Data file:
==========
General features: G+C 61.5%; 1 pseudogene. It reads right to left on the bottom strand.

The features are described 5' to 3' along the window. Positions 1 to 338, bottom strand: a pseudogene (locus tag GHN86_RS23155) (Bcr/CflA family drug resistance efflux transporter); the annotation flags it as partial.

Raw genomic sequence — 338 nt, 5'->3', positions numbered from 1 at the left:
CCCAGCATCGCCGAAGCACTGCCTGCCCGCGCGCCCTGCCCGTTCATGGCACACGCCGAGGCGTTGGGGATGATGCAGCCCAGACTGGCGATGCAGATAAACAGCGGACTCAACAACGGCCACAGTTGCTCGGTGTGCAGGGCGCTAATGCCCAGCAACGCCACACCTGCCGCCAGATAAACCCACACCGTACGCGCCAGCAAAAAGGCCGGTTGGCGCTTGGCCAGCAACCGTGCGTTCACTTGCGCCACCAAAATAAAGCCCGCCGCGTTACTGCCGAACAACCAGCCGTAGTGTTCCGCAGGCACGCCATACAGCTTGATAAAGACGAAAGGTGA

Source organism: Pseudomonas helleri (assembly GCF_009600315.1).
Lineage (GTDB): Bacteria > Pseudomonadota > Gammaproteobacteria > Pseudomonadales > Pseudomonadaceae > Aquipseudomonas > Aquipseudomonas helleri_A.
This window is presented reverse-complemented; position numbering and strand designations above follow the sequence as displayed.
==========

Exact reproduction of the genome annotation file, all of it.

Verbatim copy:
General features: G+C 61.5%; 1 pseudogene. It reads right to left on the bottom strand.

The features are described 5' to 3' along the window. Positions 1 to 338, bottom strand: a pseudogene (locus tag GHN86_RS23155) (Bcr/CflA family drug resistance efflux transporter); the annotation flags it as partial.

Raw genomic sequence — 338 nt, 5'->3', positions numbered from 1 at the left:
CCCAGCATCGCCGAAGCACTGCCTGCCCGCGCGCCCTGCCCGTTCATGGCACACGCCGAGGCGTTGGGGATGATGCAGCCCAGACTGGCGATGCAGATAAACAGCGGACTCAACAACGGCCACAGTTGCTCGGTGTGCAGGGCGCTAATGCCCAGCAACGCCACACCTGCCGCCAGATAAACCCACACCGTACGCGCCAGCAAAAAGGCCGGTTGGCGCTTGGCCAGCAACCGTGCGTTCACTTGCGCCACCAAAATAAAGCCCGCCGCGTTACTGCCGAACAACCAGCCGTAGTGTTCCGCAGGCACGCCATACAGCTTGATAAAGACGAAAGGTGA

Source organism: Pseudomonas helleri (assembly GCF_009600315.1).
Lineage (GTDB): Bacteria > Pseudomonadota > Gammaproteobacteria > Pseudomonadales > Pseudomonadaceae > Aquipseudomonas > Aquipseudomonas helleri_A.
This window is presented reverse-complemented; position numbering and strand designations above follow the sequence as displayed.